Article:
One of my favorite shows right now is True Detective, an HBO show in which two cops pursue a serial killer over the course of over 17 years. Starring Woody Harrelson and Matthew McConaughey, it’s an amazingly creepy show, and McConaughey is amazing at playing his character, Rustin Cohle. I’m sad that the show will be ending tomorrow, but I really do want to see how it ends.

Unfortunately, as much as I like Matthew McConaughey as an actor, he is in part responsible for re-inspiring a movement that has the potential to do profound harm to patients and cancer research. That’s because his other big role over the last year has been in an Oscar-nominated movie, Dallas Buyers Club, where he plays Ron Woodroof, an early AIDS patient who in the 1980s smuggled unapproved pharmaceutical drugs into Texas when he thought he found them effective at alleviating his symptoms, distributing them to fellow sufferers by establishing the “Dallas Buyers Club” while battling the FDA. I haven’t seen the movie, and I really don’t want to, given that, from everything I’ve heard about it, it’s basically the story of a “brave maverick” who bucks the FDA, complete with all the tropes about indifferent bureaucrats who don’t care if these brave patients die. That might not be so bad if it weren’t also riddled with inaccuracies and misinterpretations of the AIDS crisis in the 1980s. Worse, the real Woodruff rejected the one truly promising drug at the time, AZT, as hopelessly toxic and instead smuggled drugs like Peptide T, which never panned out. Basically, what Woodruff appears to have smuggled as part of his activities for the “Dallas Buyers Club” was a mixture of useless supplements, experimental drugs that were never approved, and a handful of experimental drugs that showed promise. Meanwhile, the movie portrays the FDA as the implacable enemy of these sorts of activities, jackbooted thugs not unlike the stereotype promoted by “health freedom” quacks who don’t like the FDA preventing them from selling their quackery. As far as I can tell without actually seeing the movie, the overall message is a typical uplifting story of an underdog who fights the power and in doing so finds redemption. (more…)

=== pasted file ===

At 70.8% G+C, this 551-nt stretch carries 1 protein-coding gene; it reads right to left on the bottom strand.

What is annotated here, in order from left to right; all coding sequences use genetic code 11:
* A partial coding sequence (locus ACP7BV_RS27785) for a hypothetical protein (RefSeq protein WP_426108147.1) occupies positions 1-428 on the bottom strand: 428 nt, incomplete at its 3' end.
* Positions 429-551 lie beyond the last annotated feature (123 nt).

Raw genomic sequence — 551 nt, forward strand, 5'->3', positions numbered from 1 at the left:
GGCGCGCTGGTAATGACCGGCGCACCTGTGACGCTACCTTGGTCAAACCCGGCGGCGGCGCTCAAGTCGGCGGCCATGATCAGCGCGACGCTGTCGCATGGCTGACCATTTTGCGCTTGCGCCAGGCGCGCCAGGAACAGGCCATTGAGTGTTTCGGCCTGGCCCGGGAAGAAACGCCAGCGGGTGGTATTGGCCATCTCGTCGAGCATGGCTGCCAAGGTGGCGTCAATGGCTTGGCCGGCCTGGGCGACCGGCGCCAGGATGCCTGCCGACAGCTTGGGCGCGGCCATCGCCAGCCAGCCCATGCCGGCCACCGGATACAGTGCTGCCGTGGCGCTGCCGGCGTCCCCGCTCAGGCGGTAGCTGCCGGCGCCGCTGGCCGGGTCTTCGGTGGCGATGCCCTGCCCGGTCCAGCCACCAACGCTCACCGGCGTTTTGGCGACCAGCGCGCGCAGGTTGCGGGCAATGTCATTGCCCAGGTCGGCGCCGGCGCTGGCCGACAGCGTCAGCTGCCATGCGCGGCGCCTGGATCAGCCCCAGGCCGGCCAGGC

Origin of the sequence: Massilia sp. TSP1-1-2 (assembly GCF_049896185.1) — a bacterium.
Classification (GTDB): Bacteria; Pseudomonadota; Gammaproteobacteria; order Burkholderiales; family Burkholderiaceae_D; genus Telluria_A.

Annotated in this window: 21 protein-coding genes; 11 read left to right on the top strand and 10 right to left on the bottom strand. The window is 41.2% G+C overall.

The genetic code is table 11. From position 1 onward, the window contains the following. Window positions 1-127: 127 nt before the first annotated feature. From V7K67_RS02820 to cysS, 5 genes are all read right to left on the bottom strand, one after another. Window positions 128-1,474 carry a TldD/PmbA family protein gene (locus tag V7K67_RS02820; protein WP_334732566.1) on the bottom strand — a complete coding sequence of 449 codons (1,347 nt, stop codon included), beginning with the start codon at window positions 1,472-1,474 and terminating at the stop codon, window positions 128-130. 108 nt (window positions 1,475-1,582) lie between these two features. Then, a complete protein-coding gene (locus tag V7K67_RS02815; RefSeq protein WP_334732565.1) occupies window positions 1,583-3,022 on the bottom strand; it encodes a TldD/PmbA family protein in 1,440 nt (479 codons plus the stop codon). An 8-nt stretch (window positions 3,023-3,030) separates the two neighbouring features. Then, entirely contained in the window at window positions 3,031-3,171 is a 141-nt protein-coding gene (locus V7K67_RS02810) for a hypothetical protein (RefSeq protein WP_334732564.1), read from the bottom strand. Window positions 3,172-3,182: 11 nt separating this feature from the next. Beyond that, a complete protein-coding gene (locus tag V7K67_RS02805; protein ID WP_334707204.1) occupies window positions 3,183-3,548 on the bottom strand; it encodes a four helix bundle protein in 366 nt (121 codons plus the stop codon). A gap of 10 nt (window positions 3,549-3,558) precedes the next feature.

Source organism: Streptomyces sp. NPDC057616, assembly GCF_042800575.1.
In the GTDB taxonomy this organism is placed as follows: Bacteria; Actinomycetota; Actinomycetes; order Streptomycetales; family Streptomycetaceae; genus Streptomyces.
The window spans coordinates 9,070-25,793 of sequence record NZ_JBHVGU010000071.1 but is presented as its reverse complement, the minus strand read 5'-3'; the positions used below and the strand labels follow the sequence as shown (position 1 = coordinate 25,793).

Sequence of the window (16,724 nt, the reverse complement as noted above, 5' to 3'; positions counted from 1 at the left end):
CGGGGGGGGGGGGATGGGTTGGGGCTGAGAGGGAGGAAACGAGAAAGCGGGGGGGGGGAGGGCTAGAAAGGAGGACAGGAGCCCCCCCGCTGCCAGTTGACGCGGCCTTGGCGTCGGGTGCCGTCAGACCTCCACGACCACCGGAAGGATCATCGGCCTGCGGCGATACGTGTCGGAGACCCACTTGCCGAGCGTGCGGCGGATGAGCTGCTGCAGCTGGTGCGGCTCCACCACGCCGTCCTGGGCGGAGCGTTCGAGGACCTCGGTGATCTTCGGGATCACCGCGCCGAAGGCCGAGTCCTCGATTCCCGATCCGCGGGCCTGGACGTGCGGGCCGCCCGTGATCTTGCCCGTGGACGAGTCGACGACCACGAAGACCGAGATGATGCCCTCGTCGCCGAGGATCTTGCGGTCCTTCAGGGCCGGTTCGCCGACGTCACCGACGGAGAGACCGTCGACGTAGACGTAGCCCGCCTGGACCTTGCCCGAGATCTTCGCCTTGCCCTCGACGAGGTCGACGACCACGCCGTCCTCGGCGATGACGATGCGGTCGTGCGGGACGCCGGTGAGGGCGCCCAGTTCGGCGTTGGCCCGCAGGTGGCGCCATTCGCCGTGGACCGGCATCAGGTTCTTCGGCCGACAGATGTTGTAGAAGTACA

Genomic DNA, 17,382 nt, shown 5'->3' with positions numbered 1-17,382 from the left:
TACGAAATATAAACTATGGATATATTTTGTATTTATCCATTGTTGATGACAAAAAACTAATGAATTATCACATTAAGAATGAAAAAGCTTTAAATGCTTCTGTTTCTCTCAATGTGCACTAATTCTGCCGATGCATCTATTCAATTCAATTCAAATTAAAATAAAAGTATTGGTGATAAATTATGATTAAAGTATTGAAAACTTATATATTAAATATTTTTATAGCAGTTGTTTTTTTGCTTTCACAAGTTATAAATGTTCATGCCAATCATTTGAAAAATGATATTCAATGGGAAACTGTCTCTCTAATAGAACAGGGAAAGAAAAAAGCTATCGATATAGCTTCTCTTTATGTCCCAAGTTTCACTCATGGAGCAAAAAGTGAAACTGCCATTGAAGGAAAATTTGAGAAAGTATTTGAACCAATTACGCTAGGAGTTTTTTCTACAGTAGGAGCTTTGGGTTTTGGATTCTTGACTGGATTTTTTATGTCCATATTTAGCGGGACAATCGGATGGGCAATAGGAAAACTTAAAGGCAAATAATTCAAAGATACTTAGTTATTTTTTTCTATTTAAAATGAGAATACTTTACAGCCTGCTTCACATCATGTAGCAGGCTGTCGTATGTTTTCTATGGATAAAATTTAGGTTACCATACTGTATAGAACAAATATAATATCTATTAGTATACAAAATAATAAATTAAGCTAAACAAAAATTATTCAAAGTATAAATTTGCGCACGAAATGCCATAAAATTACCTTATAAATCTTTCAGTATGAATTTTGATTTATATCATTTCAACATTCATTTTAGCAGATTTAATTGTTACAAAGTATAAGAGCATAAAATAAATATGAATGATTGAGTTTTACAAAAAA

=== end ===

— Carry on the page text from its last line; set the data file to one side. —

Posted in: Cancer, Clinical Trials, Politics and Regulation, Public Health